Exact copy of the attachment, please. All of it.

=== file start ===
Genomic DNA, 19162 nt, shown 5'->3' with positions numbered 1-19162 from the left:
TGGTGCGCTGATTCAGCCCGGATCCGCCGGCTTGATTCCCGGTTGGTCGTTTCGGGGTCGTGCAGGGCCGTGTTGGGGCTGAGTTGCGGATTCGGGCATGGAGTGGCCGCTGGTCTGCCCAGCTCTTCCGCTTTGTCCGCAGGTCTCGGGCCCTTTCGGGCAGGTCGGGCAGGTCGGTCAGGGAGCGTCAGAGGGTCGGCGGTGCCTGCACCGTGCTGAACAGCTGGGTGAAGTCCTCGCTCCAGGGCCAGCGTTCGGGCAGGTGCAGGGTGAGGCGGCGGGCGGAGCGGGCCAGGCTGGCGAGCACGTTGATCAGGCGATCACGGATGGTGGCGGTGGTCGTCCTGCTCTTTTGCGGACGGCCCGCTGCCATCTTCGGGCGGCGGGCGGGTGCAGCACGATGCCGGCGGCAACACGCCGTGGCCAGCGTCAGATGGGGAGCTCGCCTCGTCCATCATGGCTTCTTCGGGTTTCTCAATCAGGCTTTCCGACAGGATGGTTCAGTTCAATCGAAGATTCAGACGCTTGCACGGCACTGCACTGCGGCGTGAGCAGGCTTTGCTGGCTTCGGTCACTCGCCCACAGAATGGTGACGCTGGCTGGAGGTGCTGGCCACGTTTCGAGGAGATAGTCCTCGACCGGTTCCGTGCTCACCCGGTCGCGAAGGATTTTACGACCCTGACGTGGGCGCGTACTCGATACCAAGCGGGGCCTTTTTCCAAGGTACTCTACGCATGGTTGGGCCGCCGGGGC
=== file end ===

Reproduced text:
Genomic DNA, 19162 nt, shown 5'->3' with positions numbered 1-19162 from the left:
TGGTGCGCTGATTCAGCCCGGATCCGCCGGCTTGATTCCCGGTTGGTCGTTTCGGGGTCGTGCAGGGCCGTGTTGGGGCTGAGTTGCGGATTCGGGCATGGAGTGGCCGCTGGTCTGCCCAGCTCTTCCGCTTTGTCCGCAGGTCTCGGGCCCTTTCGGGCAGGTCGGGCAGGTCGGTCAGGGAGCGTCAGAGGGTCGGCGGTGCCTGCACCGTGCTGAACAGCTGGGTGAAGTCCTCGCTCCAGGGCCAGCGTTCGGGCAGGTGCAGGGTGAGGCGGCGGGCGGAGCGGGCCAGGCTGGCGAGCACGTTGATCAGGCGATCACGGATGGTGGCGGTGGTCGTCCTGCTCTTTTGCGGACGGCCCGCTGCCATCTTCGGGCGGCGGGCGGGTGCAGCACGATGCCGGCGGCAACACGCCGTGGCCAGCGTCAGATGGGGAGCTCGCCTCGTCCATCATGGCTTCTTCGGGTTTCTCAATCAGGCTTTCCGACAGGATGGTTCAGTTCAATCGAAGATTCAGACGCTTGCACGGCACTGCACTGCGGCGTGAGCAGGCTTTGCTGGCTTCGGTCACTCGCCCACAGAATGGTGACGCTGGCTGGAGGTGCTGGCCACGTTTCGAGGAGATAGTCCTCGACCGGTTCCGTGCTCACCCGGTCGCGAAGGATTTTACGACCCTGACGTGGGCGCGTACTCGATACCAAGCGGGGCCTTTTTCCAAGGTACTCTACGCATGGTTGGGCCGCCGGGGC